This site is not looking for a top 10 or top 500 place. However, a modest increase (double) in page views would send the site up several hundred thousand places in the rankings. How will that be achieved? By doing what all successful websites do. Providing good quality content and resources. If you are looking to run a successful web site or on line business remember that a fast website with quality resources, products and services will rise up the rankings. (If you want some help to achieve that get in touch, dan@tekeye.biz.)

This year this site will be moving to a new location to help increase page views and continue growing. More news on the move will come closer to the time. In the meantime hopefully you will find something useful within the current content, as well as or future articles, so why not add us to your list of favourites.

How Many Websites Are There In The World?

And How Many Websites Are Active?

The Internet is BIG! Very big. However it is dominated by just a few hundred organisations and their websites. So how big is the Internet?

(Note this post first appeared in January 2014 and was updated in January 2015.)

The size of the Internet can be measured in various ways, including totals such as how many websites are there, how many domains are registered, how many websites are being used, what are the most popular web sites, how much storage is required to hold all the web data, how much data is transmitted, etc., etc. The trouble is the Internet is so big that these totals and numbers change all the time. For this brief look at the size of the Internet the total number of active sites is examined. In other words you can type a unique domain name into your browser’s address bar and you will get a response.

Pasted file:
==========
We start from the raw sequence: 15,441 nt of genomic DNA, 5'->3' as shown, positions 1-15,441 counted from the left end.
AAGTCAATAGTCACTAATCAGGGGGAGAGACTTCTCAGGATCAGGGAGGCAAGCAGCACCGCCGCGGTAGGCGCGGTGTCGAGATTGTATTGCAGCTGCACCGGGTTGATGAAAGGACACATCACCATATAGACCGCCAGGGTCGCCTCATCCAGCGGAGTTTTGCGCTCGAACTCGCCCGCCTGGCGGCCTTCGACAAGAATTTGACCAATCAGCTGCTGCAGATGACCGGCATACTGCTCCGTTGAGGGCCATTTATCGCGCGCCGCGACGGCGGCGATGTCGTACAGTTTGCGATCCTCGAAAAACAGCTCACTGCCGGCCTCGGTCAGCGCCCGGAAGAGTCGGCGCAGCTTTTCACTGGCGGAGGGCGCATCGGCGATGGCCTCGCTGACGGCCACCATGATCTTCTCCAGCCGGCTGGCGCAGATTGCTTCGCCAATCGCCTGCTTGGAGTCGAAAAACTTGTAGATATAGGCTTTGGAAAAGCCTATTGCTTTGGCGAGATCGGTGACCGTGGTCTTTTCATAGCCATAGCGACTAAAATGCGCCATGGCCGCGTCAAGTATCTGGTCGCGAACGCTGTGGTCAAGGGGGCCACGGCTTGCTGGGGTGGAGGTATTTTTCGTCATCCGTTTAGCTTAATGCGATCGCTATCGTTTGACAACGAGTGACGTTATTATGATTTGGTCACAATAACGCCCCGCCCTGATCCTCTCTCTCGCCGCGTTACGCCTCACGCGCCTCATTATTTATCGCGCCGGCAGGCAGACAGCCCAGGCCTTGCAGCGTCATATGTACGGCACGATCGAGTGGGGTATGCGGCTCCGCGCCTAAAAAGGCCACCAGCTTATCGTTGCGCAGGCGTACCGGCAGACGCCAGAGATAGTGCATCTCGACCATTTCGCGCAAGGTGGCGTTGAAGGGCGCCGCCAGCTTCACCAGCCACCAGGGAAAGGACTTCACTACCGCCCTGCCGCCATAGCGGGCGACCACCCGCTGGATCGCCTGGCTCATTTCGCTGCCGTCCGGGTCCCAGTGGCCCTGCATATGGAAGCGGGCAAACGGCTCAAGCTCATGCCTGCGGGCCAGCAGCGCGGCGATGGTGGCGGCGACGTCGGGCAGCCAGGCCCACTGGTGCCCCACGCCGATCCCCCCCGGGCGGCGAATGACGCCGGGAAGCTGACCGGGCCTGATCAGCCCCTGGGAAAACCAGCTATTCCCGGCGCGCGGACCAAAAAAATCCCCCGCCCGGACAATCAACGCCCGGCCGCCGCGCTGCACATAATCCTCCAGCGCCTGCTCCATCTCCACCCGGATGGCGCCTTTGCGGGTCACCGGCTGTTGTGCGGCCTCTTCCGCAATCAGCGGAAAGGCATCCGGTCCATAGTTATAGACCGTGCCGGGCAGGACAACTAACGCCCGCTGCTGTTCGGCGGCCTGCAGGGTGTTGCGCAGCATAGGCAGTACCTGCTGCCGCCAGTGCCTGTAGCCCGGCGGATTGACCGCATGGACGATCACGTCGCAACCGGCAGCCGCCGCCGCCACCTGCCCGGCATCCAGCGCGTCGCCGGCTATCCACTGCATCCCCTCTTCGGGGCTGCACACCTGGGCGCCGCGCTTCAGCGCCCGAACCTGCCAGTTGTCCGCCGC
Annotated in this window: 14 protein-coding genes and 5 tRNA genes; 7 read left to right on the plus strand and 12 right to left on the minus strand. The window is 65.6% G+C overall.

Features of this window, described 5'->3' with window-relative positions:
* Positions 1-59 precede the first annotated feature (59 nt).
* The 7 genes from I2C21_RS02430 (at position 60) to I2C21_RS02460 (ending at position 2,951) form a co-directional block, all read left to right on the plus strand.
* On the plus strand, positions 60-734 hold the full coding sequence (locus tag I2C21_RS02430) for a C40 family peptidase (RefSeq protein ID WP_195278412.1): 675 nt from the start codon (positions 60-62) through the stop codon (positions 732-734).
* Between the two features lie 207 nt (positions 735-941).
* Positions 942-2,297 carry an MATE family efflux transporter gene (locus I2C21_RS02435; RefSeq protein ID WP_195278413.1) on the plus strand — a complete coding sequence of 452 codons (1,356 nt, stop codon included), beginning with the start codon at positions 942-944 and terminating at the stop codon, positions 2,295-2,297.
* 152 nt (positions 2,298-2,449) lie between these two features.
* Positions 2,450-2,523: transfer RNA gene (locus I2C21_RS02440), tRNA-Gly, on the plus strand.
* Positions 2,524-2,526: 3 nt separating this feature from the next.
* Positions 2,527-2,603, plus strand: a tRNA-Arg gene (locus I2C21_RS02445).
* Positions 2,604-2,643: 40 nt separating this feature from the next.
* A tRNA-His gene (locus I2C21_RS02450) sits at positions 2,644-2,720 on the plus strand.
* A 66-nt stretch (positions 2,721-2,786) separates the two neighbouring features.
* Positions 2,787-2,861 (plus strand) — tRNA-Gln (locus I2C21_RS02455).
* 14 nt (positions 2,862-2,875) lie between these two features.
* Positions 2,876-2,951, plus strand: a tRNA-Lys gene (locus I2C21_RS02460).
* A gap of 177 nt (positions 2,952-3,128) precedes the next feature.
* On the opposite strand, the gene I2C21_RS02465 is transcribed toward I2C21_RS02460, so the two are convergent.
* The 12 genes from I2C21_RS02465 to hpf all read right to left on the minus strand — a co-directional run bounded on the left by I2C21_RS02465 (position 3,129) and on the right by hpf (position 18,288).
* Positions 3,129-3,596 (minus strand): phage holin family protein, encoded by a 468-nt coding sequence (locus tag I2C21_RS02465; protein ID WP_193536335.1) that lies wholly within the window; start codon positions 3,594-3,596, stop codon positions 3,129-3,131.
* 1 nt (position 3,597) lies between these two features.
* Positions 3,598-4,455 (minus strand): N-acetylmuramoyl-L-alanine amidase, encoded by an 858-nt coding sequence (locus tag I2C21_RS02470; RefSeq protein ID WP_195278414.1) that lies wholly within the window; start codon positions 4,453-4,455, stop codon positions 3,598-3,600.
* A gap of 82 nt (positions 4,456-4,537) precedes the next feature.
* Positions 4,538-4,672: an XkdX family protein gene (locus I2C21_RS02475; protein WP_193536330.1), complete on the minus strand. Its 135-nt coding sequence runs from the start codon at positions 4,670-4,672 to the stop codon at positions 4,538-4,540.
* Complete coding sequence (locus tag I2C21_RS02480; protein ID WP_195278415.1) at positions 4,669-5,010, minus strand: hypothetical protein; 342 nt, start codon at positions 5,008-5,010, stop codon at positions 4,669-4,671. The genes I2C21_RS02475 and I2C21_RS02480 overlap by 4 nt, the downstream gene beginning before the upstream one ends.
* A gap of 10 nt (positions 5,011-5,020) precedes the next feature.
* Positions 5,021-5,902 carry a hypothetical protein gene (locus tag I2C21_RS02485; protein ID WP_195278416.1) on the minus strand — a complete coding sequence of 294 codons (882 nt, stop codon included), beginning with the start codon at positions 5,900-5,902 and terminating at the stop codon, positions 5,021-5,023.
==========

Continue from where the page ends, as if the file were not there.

So let us look at the latest update on the size of the Internet according to the Netcraft January 2015 Web Server Survey. How many websites are there? There are 876,812,666 websites (over 876 million web sites). This is a slight rise on the number of websites compared to last year. In the Netcraft January 2014 Web Server Survey there were 861,379,152 websites. It is interesting to note that in September 2014 the total number of websites exceeded 1 billion. The number of web sites reached 1,028,932,208 in October before falling back below 900 million. Has the world got enough web sites now?

Those of you that don’t fully understand the workings of the Internet may not realise that this number is just over three times larger than the number of registered domains. Why?

What is the Total Number of Domains in the World?

According to the Verisign Domain Name Industry Brief the total number of registered domain names is 284 million, an increase over the January 2014 figure of 265 million. So 284 million domains support over 876 million websites. But not all registered domains get used. Some are just registered so that no one else can register them. Some are registered and never used.

When this post was first written in January 2014 the ZMap project, a high speed open source network scanner, had scanned the entire Internet and estimated the total number of hosts at 108 million. Then it was likely that the 861 million websites were active on 108 million hosts. This is because a domain can be divided into sub-domains. For example a blogging website, such as Blogger, WordPress or Ghost, will let a user create a website that hangs of the main domain name, e.g. http://googleblog.blogspot.co.uk.

The January 2015 Netcraft Survey reports just over 5 million (5,061,365) web facing computers. So 5 million computers run over 100 million hosts serving up 876 million web sites. Most of these sites are static and hardly change. Netcraft estimates that there are 177 million (177,127,427) active sites (those that get regular changes).

A Few Hundred Sites Dominate the Internet